The ius gentium or jus gentium is a concept of international law within the ancient Roman legal system and Western law traditions based on or influenced by it. The ius gentium is not a body of statute law or a legal code, but rather customary law thought to be held in common by all gentes in "reasoned compliance with standards of international conduct".
A code of law, also called a law code or legal code, is a type of legislation that purports to exhaustively cover a complete system of laws or a particular area of law as it existed at the time the code was enacted, by a process of codification. Though the process and motivations for codification are similar in different common law and civil law systems, their usage is different.
Byzantine law was essentially a continuation of Roman law with increased Christian influence. Most sources define Byzantine law as the Roman legal traditions starting after the reign of Justinian I in the 6th century and ending with the Fall of Constantinople in the 15th century.
Roman-Dutch law is an uncodified, scholarship-driven, and judge-made legal system based on Roman law as applied in the Netherlands in the 17th and 18th centuries. As such, it is a variety of the European continental civil law or ius commune. While Roman-Dutch law was superseded by Napoleonic codal law in the Netherlands proper as early as the beginning of the 19th century, the legal practices and principals of the Roman-Dutch system are still applied actively and passively by the courts of the former British colonies of Guyana, South Africa, and Sri Lanka, the former Dutch colonies of Indonesia and Suriname, and the formerly Indonesia-occupied East Timor. It was largely drawn upon by Scots law. It also had some minor impact on the laws of the American state of New York, especially in introducing the office of Prosecutor (schout-fiscaal).
Law is a system of rules that are created and enforced through social or governmental institutions to regulate behavior. It has been defined both as "the Science of Justice" and "the Art of Justice". Law is a system that regulates and ensures that individuals or a community adhere to the will of the state. State-enforced laws can be made by a collective legislature or by a single legislator, resulting in statutes, by the executive through decrees and regulations, or established by judges through precedent, normally in common law jurisdictions. Private individuals can create legally binding contracts, including arbitration agreements that may elect to accept alternative arbitration to the normal court process. The formation of laws themselves may be influenced by a constitution, written or tacit, and the rights encoded therein. The law shapes politics, economics, history and society in various ways and serves as a mediator of relations between people.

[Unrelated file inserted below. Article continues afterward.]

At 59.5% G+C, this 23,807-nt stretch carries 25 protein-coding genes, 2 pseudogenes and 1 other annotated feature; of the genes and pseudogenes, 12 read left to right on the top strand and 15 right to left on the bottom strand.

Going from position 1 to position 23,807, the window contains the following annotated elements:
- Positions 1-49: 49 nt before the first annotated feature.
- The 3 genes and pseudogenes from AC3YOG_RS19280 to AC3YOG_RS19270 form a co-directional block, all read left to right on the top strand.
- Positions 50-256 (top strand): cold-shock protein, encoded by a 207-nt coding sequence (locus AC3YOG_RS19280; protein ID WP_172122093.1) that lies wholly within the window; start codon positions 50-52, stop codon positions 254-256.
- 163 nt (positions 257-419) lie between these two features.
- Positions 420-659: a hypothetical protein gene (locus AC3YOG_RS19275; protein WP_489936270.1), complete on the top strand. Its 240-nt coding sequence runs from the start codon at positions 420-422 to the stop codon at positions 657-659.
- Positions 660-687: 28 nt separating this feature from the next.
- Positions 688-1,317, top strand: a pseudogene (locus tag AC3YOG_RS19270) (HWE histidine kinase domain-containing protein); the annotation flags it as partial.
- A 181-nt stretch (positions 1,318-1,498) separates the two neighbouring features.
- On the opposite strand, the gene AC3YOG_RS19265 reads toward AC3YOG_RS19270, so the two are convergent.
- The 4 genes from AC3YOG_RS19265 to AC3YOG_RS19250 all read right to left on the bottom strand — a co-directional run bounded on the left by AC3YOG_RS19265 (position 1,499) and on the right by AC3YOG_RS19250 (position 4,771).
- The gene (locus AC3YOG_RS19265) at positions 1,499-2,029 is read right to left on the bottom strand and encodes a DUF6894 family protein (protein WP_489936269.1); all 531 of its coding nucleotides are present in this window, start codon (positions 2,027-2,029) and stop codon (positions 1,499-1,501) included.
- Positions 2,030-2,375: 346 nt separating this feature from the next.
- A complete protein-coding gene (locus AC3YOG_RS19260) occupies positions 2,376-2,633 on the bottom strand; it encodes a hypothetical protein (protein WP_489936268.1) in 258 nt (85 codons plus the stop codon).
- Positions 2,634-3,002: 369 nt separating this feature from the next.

David John Ibbetson, FBA is a British legal scholar. He has been Regius Professor of Civil Law at the University of Cambridge since 2000, and President of Clare Hall, Cambridge since 2013. From 2009 until 2012 he served as the chairman of the Faculty of Law, Cambridge.
Medieval Roman law is the continuation and development of ancient Roman law that developed in the European Late Middle Ages. Based on the ancient text of Roman law, the Corpus iuris civilis, it added many new concepts, and formed the basis of the later civil law systems that prevail in the vast majority of countries. Some exceptions are, for example, common law countries of the English-speaking world
Scots law is the legal system of Scotland. It is a hybrid or mixed legal system containing civil law and common law elements, that traces its roots to a number of different historical sources. Together with English law and Northern Irish law, it is one of the three legal systems of the United Kingdom.
The history of Scots law traces the development of Scots law from its early beginnings as a number of different custom systems among Scotland's early cultures to its modern role as one of the three legal jurisdictions of the United Kingdom. The various historic sources of Scots law, including custom, feudal law, canon law, Roman law and English law have created a hybrid or mixed legal system, which shares elements with English law and Northern Irish law but also has its own unique legal institutions and sources.
The Selden Society is a learned society and registered charity concerned with the study of English legal history. It functions primarily as a text publication society, but also undertakes other activities to promote scholarship within its sphere of interest. It is the only learned society wholly devoted to the topic of English legal history.
The International Standard Book Number (ISBN) is a numeric commercial book identifier which is intended to be unique. Publishers purchase ISBNs from an affiliate of the International ISBN Agency.
Jarkko Olavi Tontti is a Finnish novelist, poet, essayist and lawyer. He is member of PEN International Executive Board and former president of Finnish PEN.